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Multiple deliverables due on one date

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  • Multiple deliverables due on one date

    I have to create, and get approved, 25 documents by a certain date. They all have to be don eby that date, but non eneed to be done before then. I've estimated about how much time I'll need to spend on each one to hit the target. Would it be best to add the time for each to my daily calendar (e.g. 4 hours each day)? Or just have an no time event every day to work on the stack? I'm thinking the former, but wanted to see if there are other approaches.

    Last edited by bscott; 07-14-2006, 12:14 PM.

  • #2
    I guess the first thing I would think about is the approval process, and how long that takes. Then I would think about the possibility that requirements might change at some point, and things would need to be redone or undone. Only then would I worry about what appears to be a rather substantial investment of time. Remember: never ascribe to malice what can be adequately explained by stupidity.


    • #3
      Then what...?

      OK...once I've figured out how long it will really take, then what? Should I put hours into each day for each deliverable? Or...?



      • #4
        When I have a project that has to get done, I have a tendency to want to work on it nonstop until it is completed. I found that I actually have to stop myself after a few hours so that I don't burn out. In your situation, I would probably schedule a chunk of time each day to work on the project(s), and treat it like an appointment. Where the rubber meets the road, you still need to sit down and do the stuff, so for a big project, scheduling the time to "ABC" (Apply Butt to Chair) and work on it makes sense.

        One thing you might consider during your scheduled blocks of time is writing down next actions that might break your concentration while you're working. For example, you're writing a document and you have to check a fact with a coworker. Rather than getting up to go talk to them, which might lead to further distractions, write that down as a next action item to process after your scheduled time. I know that technique helps me when I'm in the flow of something creative and I don't want to interrupt my train of thought.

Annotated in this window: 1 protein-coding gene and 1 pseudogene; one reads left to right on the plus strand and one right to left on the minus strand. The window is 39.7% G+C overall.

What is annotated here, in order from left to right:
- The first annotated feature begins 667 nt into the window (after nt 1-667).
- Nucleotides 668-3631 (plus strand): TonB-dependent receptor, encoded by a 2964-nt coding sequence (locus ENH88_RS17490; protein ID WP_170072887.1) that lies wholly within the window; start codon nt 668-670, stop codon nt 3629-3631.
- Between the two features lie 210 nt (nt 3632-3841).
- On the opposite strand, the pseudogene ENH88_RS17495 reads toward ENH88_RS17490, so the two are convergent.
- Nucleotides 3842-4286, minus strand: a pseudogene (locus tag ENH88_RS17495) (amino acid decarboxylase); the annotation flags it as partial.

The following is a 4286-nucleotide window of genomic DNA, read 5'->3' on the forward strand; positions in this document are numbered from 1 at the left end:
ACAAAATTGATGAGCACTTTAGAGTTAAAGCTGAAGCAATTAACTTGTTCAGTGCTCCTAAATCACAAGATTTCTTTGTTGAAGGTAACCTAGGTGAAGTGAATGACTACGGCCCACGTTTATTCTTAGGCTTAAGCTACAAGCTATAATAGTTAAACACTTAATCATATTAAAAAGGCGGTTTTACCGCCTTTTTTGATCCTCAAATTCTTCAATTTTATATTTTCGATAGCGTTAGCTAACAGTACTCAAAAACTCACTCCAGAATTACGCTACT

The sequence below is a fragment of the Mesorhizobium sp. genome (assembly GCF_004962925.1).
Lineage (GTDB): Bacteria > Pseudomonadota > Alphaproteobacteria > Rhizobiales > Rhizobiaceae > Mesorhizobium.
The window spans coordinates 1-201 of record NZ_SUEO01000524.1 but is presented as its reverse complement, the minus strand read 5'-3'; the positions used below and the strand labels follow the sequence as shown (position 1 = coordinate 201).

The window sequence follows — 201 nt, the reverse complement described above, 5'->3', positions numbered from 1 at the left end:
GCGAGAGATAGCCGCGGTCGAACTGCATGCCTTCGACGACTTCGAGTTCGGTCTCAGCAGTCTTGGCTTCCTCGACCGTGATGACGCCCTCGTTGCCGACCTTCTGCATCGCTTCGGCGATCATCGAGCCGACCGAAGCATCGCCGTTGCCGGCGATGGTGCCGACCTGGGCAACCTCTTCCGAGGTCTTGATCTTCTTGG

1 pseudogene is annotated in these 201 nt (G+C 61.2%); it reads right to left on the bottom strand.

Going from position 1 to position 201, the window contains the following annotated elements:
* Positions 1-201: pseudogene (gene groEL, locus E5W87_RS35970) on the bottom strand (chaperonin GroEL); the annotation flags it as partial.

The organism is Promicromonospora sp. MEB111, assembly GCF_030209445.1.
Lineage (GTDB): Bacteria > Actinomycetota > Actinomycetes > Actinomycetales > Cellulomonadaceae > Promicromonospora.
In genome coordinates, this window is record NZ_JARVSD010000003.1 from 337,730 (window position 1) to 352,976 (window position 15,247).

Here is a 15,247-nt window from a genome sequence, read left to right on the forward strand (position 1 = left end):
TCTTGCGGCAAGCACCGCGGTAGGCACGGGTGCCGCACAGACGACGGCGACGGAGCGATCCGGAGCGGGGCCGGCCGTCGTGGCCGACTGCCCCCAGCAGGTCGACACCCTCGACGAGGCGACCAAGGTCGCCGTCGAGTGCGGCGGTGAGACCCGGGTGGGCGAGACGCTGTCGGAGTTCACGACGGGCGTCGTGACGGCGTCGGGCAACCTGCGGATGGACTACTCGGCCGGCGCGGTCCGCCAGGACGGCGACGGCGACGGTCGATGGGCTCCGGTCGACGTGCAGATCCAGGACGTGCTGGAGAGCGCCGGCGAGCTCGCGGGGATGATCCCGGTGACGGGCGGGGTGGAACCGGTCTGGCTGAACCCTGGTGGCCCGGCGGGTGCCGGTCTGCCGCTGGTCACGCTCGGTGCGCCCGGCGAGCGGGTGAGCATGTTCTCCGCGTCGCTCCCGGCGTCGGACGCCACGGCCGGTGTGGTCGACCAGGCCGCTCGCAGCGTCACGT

Let us know how it goes.


        • #5
          If you will be exclusively working on this project until you finish it, you probably don't need to block out time. If the rest of your work will continue to rain down upon your head, blocking out time might be wise.

          If it were me, I would start by blocking out time. If you find you don't need to, you can always stop. Along the same lines, I would also set intermediate personal deadlines/milestones to verify that I was on track.



          • #6
            You are free to finish a project early. It is ok. Really. Sometimes if you have two projects both due two weeks from now, it could be best to finish one project this week or this weekend and let it set, or deliver it early.

            First I would carve out all the items from all the projects that require asking for, or finding, or getting something from someone else. The things that sould be asked for or ordered for now and put on your "waiting for list" so you can call those people on a regular scheduled basis to keep them moving on your stuff.

            Next I would review all of the processes and see actions that make sense to group together. If four of the projects all require you to go to the hardware store and shop, you could do all the shopping for those projects together.

            Then, yes, I would block out the time required each day to keep moving, with scheduled milestones to shoot for along the way.


            • #7
              I think blocking time is the only way out. I created a matrix of how to defer the actions in order to get them done in time. I think it could be of help. Probably there're will be comments how that combines with GTD in general.

              Small action without due date - goes to Next Action List
              Small action with due date - goes to Next Action List + Calendar
              Big action without due date - goes to Next Action List
              Big action with due date - goes to Calendar (your case)




              • #8
                Looks like blocking the time each day is the way to go.

                Thanks to all who offered suggestions. I'll try the blocking out of time each day to see if that works. Since I'm not the master of my calendar, it'll be interesting to see how my "blocked out" time flexes to meet outside demands on my time. This "project" with all of it's deliverables is, of course, just one piece of an "official Project" which I am PM'ing. Ah, well...
                Anyway, thanks again!